Such a party would wear its Cliffism in Regular not in Extra Large; in just the same way that the first generation of International Socialists refused to call themselves “Trotskyists”, not because he had been wrong about Stalin or Hitler, but because the mere repetition of formulas is an obstacle to the sort of activist re-thinking we need.

The immediate omission of course is a serviceable theory of Neo-Liberalism; one which connects as the Manifesto once did the emergence of the working class to capitalism’s defeat (even if Marx’s notion of an “immediately following” workers revolution as soon as the capitalists had defeated the feudal lords now seems a little optimistic). Or as Kidron’s Arms Economy once did, in locating the independent-minded shop stewards of the 1960s and the unofficial strikes on the shop-floor as the best antidote to the world of Doctor Strangelove.

Getting to a better place will involve some reading (just as Kidron had to borrow from the exotic corners of American Trotskyism), and a genuine sharing of ideas. As is only possible between members of collective, who share their time and their ideas fruitfully.

In light of our recent history, we will also need to reimmerse ourselves in revolutionary feminism – not just in theory, but in activity, without which all theory is grey.

It was Tony Cliff who used to say that, of course, and before him Rosa Luxemburg.

Maybe if we learned to depend a little less on Cliff himself and did better at using him, we would get closer to the politics that he tried to teach us.

The Trial of Paris Thompson

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Imagine the scene: two weeks before SWP conference, the Central Committee is due to meet. The leadership is not yet divided between two blocks: one which sees the conduct of Martin Smith as unacceptable, and a second which rests bureaucratically on the findings of a Disputes Committee to pretend that he has been “exonerated”. The former have until now remained coded in their criticisms. They have hesitated for two months before stating openly that they think Smith should be removed from all positions, and have only just decided to bring their case to the CC. Before they can speak, Alex Callinicos has in his hand a file of papers. He throws them on the table. They are a Facebook conversation between half a dozen members of the SWP mostly in their late 20s. “Look”, Callinicos shouts, “you are allying with people who want to smash the party!” In this way, he disorients the CC minority, and buys for Smith another few weeks on the payroll.

The leadership of our party has done so many stupid and destructive things over the course of this past year that it is easy to forget that only 12 months ago they used the fact of a closed Facebook conversation as an excuse to expel four people from the SWP. Re-reading that conversation, what is extraordinary is how timid the “Facebook Four” were. For example, asked to explain what the group stood for, Paris Thompson wrote, “1) Martin Smith’s position within the party, or at the very least within the leadership, to be completely untenable”. Didn’t even the “loyalist” faction in our leadership accept that his conduct was so bad that he could not remain on our CC? Hasn’t Martin himself, by resigning not just from the leadership but from the party, gone rather further even than the Facebook Four were demanding?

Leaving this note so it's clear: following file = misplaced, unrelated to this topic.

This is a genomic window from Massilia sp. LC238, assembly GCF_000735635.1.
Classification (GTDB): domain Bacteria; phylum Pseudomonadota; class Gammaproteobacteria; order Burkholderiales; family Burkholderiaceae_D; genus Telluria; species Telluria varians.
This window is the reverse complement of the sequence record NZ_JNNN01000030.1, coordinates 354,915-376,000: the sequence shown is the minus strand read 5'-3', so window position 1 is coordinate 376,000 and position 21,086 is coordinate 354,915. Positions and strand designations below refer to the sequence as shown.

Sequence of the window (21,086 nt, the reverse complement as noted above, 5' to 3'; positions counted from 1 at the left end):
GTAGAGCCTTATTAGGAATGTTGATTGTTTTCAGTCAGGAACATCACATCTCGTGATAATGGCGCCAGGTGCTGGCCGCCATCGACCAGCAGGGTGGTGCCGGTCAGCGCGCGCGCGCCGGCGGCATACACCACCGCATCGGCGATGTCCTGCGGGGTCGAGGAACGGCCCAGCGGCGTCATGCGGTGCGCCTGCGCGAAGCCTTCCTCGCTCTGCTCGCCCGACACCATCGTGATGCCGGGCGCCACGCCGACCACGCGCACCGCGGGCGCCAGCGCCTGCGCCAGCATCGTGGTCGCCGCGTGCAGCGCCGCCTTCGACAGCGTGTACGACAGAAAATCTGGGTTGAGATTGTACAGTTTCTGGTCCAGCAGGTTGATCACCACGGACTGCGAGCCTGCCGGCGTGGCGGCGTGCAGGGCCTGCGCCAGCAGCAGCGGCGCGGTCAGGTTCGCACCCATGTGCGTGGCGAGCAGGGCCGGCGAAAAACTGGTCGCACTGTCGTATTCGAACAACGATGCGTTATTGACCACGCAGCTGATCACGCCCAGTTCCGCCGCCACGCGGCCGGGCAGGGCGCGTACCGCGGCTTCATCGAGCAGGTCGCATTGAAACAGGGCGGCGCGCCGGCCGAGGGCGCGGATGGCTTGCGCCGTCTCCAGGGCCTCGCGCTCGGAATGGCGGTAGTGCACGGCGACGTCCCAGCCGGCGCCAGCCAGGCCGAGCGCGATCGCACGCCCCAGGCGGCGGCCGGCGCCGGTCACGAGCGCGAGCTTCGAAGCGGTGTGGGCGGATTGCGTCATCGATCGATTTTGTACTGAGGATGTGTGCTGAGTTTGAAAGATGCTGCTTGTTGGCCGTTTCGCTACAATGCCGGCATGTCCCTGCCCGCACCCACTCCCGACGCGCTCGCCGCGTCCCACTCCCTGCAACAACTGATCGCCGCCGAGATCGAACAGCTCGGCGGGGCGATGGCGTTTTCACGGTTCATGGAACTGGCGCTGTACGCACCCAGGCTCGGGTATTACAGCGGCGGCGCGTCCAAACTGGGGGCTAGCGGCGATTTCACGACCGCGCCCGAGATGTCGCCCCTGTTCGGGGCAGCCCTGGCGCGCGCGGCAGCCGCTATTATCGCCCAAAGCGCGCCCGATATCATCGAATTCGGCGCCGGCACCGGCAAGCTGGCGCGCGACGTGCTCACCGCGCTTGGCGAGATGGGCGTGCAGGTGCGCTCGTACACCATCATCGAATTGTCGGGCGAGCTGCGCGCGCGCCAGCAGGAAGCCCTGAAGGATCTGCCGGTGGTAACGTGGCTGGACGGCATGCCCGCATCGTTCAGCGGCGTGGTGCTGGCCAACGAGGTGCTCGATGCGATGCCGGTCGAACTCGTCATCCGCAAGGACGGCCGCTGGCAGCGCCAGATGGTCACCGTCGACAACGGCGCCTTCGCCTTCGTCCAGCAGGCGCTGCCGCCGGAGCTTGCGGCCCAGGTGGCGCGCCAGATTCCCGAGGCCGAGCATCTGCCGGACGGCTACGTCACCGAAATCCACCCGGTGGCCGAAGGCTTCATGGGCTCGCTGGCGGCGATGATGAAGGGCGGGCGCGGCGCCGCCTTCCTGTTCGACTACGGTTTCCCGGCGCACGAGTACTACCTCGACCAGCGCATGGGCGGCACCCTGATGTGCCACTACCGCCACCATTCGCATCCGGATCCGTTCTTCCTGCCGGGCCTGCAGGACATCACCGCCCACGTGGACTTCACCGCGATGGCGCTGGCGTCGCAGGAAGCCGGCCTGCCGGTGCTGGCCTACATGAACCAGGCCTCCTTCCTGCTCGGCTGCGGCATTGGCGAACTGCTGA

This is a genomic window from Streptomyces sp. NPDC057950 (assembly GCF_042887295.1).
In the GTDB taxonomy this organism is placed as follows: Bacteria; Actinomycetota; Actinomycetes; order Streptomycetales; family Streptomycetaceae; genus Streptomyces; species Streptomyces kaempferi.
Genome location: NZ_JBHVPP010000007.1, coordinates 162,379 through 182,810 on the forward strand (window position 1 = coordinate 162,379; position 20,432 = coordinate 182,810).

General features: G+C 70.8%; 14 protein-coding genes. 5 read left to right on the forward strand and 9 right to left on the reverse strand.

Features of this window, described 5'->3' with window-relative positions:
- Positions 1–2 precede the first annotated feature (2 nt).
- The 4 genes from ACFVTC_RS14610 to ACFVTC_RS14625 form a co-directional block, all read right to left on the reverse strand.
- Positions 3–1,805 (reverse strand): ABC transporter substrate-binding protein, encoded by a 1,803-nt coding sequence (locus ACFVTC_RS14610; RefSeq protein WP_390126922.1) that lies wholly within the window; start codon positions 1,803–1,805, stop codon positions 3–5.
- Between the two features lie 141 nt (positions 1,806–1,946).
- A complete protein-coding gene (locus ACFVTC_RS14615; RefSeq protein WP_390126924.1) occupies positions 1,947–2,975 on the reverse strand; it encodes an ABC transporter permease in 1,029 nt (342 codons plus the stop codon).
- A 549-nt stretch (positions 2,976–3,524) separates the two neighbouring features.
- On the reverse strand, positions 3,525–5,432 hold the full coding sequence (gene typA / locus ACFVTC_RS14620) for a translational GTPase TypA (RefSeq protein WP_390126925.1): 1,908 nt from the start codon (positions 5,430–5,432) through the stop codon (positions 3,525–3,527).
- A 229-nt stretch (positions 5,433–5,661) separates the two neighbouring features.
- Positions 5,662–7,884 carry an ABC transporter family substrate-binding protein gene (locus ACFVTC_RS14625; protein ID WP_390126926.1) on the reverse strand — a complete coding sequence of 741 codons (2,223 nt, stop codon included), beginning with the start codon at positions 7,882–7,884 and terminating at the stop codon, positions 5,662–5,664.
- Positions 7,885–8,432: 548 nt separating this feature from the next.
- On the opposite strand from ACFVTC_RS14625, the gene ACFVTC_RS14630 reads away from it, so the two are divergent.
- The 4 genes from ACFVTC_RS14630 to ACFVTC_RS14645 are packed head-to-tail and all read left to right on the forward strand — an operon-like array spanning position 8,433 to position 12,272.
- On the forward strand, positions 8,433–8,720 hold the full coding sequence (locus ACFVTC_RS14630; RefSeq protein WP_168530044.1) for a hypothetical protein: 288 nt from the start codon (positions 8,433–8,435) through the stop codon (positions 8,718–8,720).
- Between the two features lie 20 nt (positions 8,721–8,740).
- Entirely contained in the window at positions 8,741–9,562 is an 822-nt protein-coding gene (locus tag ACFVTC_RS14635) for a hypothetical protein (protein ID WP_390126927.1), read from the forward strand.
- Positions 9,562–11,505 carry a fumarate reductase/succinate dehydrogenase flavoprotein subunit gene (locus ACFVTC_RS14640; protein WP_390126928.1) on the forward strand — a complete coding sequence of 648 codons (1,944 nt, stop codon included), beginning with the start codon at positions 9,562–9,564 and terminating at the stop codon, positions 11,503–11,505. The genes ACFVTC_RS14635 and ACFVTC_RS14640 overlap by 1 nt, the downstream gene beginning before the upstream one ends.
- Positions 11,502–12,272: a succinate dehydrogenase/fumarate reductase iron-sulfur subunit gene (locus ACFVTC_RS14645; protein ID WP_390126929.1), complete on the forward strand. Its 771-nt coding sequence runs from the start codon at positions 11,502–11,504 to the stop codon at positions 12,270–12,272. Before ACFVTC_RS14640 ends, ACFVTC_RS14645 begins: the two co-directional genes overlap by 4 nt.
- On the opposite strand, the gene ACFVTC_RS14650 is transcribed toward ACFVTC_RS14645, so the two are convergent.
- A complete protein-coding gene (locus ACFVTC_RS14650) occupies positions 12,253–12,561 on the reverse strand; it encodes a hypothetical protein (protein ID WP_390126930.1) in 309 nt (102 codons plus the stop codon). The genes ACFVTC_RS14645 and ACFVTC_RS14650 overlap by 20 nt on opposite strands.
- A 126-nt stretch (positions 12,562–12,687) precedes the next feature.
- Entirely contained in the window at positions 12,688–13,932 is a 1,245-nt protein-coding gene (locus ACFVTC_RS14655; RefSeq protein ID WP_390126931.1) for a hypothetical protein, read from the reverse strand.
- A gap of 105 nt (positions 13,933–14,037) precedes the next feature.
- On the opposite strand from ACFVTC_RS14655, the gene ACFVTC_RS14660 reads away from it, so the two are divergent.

Paris’ next demand was hardly more threatening to our organisation: “2) The whole [dispute] process is reviewed; [X – the second complainant] is reinstated within her position within the industrial office.” Since conference in January 2013, the leadership has accepted the necessity of a complete review of our dispute procedures. With Martin having been finally removed from the industrial office in March 2013, the explanation for having demoted a woman who had complained about him (i.e. it would be bad for morale at the centre to have the two of them working together), which was always thin, no longer has no longer has any basis at all. This is something we could have conceded at any time after March; only the stubbornness of Martin’s supporters in the leadership held us back from a necessary step.

This was Paris’ third proposal: “3) The party comes out with a re-affirmation of its commitment to fighting sexism and condemns the appalling way this case has been dealt with”. Again, you do not need to be a member of any faction to grasp that these would be good and necessary steps, going any barely further that the general and unspecific concession of “mistakes” which Callinicos has been making for months.